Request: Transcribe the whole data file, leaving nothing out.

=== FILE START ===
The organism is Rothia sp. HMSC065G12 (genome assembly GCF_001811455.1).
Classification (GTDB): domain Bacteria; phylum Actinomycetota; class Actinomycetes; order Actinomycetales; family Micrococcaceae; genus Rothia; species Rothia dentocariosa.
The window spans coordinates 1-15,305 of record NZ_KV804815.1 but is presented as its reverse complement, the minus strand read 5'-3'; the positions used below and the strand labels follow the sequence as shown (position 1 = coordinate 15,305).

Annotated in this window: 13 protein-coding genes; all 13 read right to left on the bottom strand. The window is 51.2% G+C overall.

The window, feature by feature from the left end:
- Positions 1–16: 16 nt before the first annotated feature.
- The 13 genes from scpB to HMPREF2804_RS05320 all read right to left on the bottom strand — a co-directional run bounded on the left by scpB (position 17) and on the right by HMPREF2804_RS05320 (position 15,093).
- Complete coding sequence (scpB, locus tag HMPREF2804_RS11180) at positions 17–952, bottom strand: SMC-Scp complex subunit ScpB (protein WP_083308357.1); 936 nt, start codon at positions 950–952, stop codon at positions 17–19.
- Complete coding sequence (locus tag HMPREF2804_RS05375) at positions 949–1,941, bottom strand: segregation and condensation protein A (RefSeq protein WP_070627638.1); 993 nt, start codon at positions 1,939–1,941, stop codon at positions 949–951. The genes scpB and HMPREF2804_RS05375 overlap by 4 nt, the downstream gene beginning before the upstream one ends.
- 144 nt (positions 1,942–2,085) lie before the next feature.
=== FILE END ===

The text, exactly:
The organism is Rothia sp. HMSC065G12 (genome assembly GCF_001811455.1).
Classification (GTDB): domain Bacteria; phylum Actinomycetota; class Actinomycetes; order Actinomycetales; family Micrococcaceae; genus Rothia; species Rothia dentocariosa.
The window spans coordinates 1-15,305 of record NZ_KV804815.1 but is presented as its reverse complement, the minus strand read 5'-3'; the positions used below and the strand labels follow the sequence as shown (position 1 = coordinate 15,305).

Annotated in this window: 13 protein-coding genes; all 13 read right to left on the bottom strand. The window is 51.2% G+C overall.

The window, feature by feature from the left end:
- Positions 1–16: 16 nt before the first annotated feature.
- The 13 genes from scpB to HMPREF2804_RS05320 all read right to left on the bottom strand — a co-directional run bounded on the left by scpB (position 17) and on the right by HMPREF2804_RS05320 (position 15,093).
- Complete coding sequence (scpB, locus tag HMPREF2804_RS11180) at positions 17–952, bottom strand: SMC-Scp complex subunit ScpB (protein WP_083308357.1); 936 nt, start codon at positions 950–952, stop codon at positions 17–19.
- Complete coding sequence (locus tag HMPREF2804_RS05375) at positions 949–1,941, bottom strand: segregation and condensation protein A (RefSeq protein WP_070627638.1); 993 nt, start codon at positions 1,939–1,941, stop codon at positions 949–951. The genes scpB and HMPREF2804_RS05375 overlap by 4 nt, the downstream gene beginning before the upstream one ends.
- 144 nt (positions 1,942–2,085) lie before the next feature.